Tim Thomas has won a couple Vezinas and a Conn Smythe in leading Boston to a Cup. Now with Florida, he’d need to be the author of some more post-season brilliance to be considered for the Hall.
Tim Thomas didn’t play in the NHL until he was 28 years old. You’d think that late start alone would be enough to keep him out of the Hockey Hall of Fame.
Know this though. The great Johnny Bower was a few weeks shy of his 28th birthday before he donned an NHL sweater and he’s a Hall of Famer and recognized as one of the top 25 goalies of all-time. (Bower was ranked 87th in the 1998 book The Top 100 NHL Players of All-time.)
So can Thomas make the Hall based on parts of only one terrific decade of hockey?
It’s a long shot, but this is what he has working in his favor.
Thomas has won two Vezinas trophies (2009 and 2011) and one Conn Smythe Trophy (2011) and Stanley Cup win during his time with the Boston Bruins. He also was a shared winner of the William Jennings Trophy (2009) as well as a runner-up the following season. And he was a first-team NHL all-star twice.
Working against Thomas is a lack of a sustained period of excellence and the fact he’ll surely never have jaw-dropping career numbers by the time he’s done. Thomas was a truly special goalie for just a few seasons with the Bruins and very good for a few more. That’s not enough to make the Hall of Fame grade.
His 210 career wins with Boston and currently Florida Panthers is nowhere close to top 50 all-time among goalies. On the cusp of his 40th birthday, Thomas would need another trio of 30-win seasons to reach 300 wins and the top 30 goalies of all-time. And even at that, it’s a stretch. Of the 22 goalies with 300 regular season wins and eligible for the Hall of Fame, only 12 are in. Curtis Joseph is the non-Hall of Fame leader with a staggering 454 wins (fourth all-time).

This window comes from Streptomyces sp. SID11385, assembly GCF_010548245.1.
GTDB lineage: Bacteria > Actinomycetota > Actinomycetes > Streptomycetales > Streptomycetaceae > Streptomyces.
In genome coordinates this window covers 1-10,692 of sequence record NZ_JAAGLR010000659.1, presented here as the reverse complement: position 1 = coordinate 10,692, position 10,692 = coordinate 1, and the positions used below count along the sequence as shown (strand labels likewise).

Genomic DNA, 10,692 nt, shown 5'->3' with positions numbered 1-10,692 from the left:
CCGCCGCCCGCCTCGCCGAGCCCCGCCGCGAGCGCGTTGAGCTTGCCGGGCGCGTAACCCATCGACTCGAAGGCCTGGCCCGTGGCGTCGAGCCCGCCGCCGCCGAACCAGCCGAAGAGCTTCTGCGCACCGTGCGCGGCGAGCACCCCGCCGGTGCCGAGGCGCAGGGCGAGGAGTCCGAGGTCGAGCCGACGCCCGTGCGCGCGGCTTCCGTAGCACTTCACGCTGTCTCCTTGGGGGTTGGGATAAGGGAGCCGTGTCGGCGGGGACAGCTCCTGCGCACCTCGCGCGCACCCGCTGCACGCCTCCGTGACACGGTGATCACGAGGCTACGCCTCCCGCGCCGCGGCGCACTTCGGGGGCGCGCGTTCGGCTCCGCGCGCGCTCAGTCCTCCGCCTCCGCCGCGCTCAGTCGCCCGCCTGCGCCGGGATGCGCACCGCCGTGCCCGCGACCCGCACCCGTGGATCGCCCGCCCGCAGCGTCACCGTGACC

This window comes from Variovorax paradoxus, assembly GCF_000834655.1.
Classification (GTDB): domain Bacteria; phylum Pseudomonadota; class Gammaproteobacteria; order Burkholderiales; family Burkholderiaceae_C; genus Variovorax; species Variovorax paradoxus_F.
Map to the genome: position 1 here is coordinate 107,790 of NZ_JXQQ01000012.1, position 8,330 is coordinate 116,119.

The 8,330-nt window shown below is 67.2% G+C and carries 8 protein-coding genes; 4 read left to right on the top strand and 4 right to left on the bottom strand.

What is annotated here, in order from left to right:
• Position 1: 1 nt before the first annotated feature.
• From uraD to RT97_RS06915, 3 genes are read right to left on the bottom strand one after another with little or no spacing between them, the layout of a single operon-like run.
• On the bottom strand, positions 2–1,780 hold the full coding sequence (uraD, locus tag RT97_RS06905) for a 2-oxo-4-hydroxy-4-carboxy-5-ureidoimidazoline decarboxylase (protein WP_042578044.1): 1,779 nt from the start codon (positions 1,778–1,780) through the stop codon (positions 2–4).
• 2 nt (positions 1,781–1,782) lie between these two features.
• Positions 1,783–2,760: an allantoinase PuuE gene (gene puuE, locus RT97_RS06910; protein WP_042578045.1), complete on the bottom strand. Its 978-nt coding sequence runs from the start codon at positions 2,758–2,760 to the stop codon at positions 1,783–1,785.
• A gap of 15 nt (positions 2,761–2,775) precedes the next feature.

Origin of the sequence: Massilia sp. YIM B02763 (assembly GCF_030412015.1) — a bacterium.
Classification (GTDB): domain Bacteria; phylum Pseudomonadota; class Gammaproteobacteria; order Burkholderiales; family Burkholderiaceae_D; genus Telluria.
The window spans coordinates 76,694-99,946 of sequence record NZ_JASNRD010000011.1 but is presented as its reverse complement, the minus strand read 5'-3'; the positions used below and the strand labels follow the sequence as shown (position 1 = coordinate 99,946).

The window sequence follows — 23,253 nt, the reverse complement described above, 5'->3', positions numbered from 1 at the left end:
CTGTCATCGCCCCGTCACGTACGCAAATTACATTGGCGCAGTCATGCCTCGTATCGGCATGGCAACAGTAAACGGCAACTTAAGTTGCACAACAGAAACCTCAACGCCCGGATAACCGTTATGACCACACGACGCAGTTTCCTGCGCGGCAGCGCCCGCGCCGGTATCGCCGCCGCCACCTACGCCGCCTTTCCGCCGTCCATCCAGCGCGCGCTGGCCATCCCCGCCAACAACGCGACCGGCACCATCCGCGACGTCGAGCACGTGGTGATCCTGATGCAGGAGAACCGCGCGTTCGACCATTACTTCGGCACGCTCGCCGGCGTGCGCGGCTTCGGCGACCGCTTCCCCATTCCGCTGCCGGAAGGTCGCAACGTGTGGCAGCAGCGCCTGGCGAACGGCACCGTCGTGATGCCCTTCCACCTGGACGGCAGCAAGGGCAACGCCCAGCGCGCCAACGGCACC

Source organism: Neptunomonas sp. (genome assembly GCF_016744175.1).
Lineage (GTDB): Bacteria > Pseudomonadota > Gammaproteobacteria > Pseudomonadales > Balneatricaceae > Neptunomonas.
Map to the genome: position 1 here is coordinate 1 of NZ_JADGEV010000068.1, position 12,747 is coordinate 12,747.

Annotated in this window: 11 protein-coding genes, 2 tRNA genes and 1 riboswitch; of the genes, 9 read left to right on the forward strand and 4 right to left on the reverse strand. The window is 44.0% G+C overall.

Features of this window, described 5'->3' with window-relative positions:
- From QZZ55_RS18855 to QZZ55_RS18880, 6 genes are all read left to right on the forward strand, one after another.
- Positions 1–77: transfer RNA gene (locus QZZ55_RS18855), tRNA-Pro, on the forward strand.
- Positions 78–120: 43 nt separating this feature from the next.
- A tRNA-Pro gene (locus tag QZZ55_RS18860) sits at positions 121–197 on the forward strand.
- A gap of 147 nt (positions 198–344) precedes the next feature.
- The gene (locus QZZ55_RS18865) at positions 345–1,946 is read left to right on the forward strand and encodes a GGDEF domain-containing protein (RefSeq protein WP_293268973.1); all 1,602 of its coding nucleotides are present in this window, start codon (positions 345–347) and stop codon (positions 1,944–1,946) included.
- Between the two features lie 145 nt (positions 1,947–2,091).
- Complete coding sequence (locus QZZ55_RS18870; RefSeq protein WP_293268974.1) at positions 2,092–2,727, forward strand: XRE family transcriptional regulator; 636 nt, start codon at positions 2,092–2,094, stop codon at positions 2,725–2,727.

Coming full circle on the comparison with Bower, the Toronto Maple Leaf great kept playing until the age of 44. Perhaps Thomas can keep it going.
As for whether or not Thomas has Hall of Fame credentials, he’ll need at least one more exceptional accomplishment to be considered a strong bet on the ballot. He’s probably out of time to win another Vezina, but perhaps a second Conn Smythe Trophy after a trade to a team such as St. Louis or Minnesota would be enough.
And that could be more likely than you think.
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This is the sixth in a series of Hall Monitor blogs. Others have been on:
Brian Costello is The Hockey News’s senior editor and a regular contributor to the thn.com Post-To-Post blog. For more great profiles, news and views from the world of hockey, subscribe to The Hockey News magazine. Follow Brian Costello on Twitter at @BCostelloTHN